Lawyer for Advocates for Individuals with Disabilities Quietly Files More Serial ADA Lawsuits Targeting Valley-Area Hotels and Motels
The lawyer for the controversial Advocates for Individuals with Disabilities (AID), the organization that launched over a thousand nearly identical lawsuits against Arizona businesses last year, has quietly been filing a steady stream of new ADA lawsuits over the past month, targeting Valley-area hotels and motels.
For the past month, AID’s lead lawyer, Peter Strojnik, has regularly filed as many as three lawsuits a day on behalf of Valley resident Fernando Gastelum, alleging violations of the Americans with Disabilities Act (ADA) based on apparent inspections of the defendants’ parking lots. The lawsuits, which are also virtually identical, all claim the disabled plaintiff tried to ascertain whether the defendant was ADA-compliant by first checking a third-party website, then checking the defendant’s website, and finally by calling the defendant’s front desk before visiting the premises to perform an ADA inspection. If the front-desk attendant indicated the lodging was ADA-compliant—as most do—the lawsuit then includes additional claims of negligent misrepresentation and fraud.
AZ Court of Appeals Offers Some ADA Relief
The onslaught of new lawsuits follows on the heels of the Superior Court’s dismissal of AID’s thousand-plus lawsuits, many of which were defended by Jaburg Wilk. Before dismissing the prior lawsuits, the Superior Court had entered an order precluding AID from filing any further actions without court permission. The cases are presently up on appeal to the Arizona Court of Appeals.
AID’s widely reported litigation tactics prompted legislative action at both the state and federal level, eventually leading to a change in Arizona’s disability laws to both require pre-lawsuit notice of alleged violations and to clearly eliminate an alleged loophole AID sought to exploit, a technicality AID claimed allowed it to file lawsuits on its own behalf as opposed to through a real person with disabilities. It is not clear whether and to what extent AID is involved in backing the new lawsuits.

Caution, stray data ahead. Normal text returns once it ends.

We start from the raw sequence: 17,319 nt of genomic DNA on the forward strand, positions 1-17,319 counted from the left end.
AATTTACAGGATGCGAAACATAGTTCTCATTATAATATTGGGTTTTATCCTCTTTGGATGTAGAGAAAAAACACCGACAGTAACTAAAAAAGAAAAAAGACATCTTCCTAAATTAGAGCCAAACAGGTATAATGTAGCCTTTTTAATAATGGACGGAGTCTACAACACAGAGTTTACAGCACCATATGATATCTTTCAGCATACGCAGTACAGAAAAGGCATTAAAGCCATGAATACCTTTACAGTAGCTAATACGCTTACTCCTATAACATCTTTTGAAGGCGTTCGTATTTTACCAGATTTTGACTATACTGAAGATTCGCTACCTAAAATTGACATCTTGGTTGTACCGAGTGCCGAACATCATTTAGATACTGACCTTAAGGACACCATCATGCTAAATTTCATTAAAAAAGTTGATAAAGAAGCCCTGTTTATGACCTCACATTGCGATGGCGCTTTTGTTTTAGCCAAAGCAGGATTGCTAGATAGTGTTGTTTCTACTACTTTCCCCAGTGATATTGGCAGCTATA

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Federal ADA Compliance
Attorney Strojnik appears to have made some adjustments to his tactics to avoid some of the pitfalls AID encountered last year. The new lawsuits focus solely on the federal ADA, likely in response to the change in Arizona law. The lawsuits also specifically allege the plaintiff visited the premises and learned of violations, unlike prior lawsuits that merely claimed the plaintiff “became aware of” violations. And, of course, the lawsuits name actual disabled individuals as plaintiffs, unlike many of the prior lawsuits, where the complaints were filed on behalf of AID only. Notably, Strojnik’s son—of the same name—has also been filing serial lawsuits on behalf of Valley resident Theresa Brooke, claiming that hotels are in violation of the ADA for failing to provide a pool lift to wheelchair-bound guests.
It is not yet clear how the courts will react to the lawsuits after numerous judges reacted with hostility toward the exploitative litigation conduct last year. Business owners who thought they dodged a bullet by not being targeted by AID’s prior lawsuits are well-advised to ensure their parking lots are inspected and in full compliance with the ADA.
About the Authors:
Aaron Haar is an attorney at Jaburg Wilk, where he practices commercial litigation, including intellectual property matters and general business disputes. Aaron is a member of the ADA defense team and has extensive experience defending against serial ADA accessibility lawsuits. Aaron can be reached at email@example.com and 602-248-1000.